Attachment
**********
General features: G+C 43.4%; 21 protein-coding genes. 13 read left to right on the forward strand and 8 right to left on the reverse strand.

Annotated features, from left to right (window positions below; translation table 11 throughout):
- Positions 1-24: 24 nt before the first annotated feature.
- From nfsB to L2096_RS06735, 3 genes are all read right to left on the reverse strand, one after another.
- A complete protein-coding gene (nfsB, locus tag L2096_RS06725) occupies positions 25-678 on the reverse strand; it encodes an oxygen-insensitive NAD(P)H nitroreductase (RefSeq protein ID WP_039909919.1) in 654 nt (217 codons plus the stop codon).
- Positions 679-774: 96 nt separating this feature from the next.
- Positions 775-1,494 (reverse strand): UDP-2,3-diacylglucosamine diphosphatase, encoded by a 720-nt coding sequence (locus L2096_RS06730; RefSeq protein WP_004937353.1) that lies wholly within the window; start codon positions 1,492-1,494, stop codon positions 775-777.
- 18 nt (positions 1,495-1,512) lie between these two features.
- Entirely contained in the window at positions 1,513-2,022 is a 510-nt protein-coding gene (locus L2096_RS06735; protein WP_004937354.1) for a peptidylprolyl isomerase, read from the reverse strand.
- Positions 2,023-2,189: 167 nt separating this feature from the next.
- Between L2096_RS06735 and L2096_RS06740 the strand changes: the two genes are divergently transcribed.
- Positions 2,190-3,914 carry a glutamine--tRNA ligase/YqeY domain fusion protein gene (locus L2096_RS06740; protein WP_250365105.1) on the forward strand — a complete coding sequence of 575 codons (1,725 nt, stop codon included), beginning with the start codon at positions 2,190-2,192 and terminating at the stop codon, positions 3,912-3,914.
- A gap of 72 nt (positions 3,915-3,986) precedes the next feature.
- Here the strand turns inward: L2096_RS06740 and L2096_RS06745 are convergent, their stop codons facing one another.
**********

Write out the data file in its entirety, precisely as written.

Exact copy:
General features: G+C 43.4%; 21 protein-coding genes. 13 read left to right on the forward strand and 8 right to left on the reverse strand.

Annotated features, from left to right (window positions below; translation table 11 throughout):
- Positions 1-24: 24 nt before the first annotated feature.
- From nfsB to L2096_RS06735, 3 genes are all read right to left on the reverse strand, one after another.
- A complete protein-coding gene (nfsB, locus tag L2096_RS06725) occupies positions 25-678 on the reverse strand; it encodes an oxygen-insensitive NAD(P)H nitroreductase (RefSeq protein ID WP_039909919.1) in 654 nt (217 codons plus the stop codon).
- Positions 679-774: 96 nt separating this feature from the next.
- Positions 775-1,494 (reverse strand): UDP-2,3-diacylglucosamine diphosphatase, encoded by a 720-nt coding sequence (locus L2096_RS06730; RefSeq protein WP_004937353.1) that lies wholly within the window; start codon positions 1,492-1,494, stop codon positions 775-777.
- 18 nt (positions 1,495-1,512) lie between these two features.
- Entirely contained in the window at positions 1,513-2,022 is a 510-nt protein-coding gene (locus L2096_RS06735; protein WP_004937354.1) for a peptidylprolyl isomerase, read from the reverse strand.
- Positions 2,023-2,189: 167 nt separating this feature from the next.
- Between L2096_RS06735 and L2096_RS06740 the strand changes: the two genes are divergently transcribed.
- Positions 2,190-3,914 carry a glutamine--tRNA ligase/YqeY domain fusion protein gene (locus L2096_RS06740; protein WP_250365105.1) on the forward strand — a complete coding sequence of 575 codons (1,725 nt, stop codon included), beginning with the start codon at positions 2,190-2,192 and terminating at the stop codon, positions 3,912-3,914.
- A gap of 72 nt (positions 3,915-3,986) precedes the next feature.
- Here the strand turns inward: L2096_RS06740 and L2096_RS06745 are convergent, their stop codons facing one another.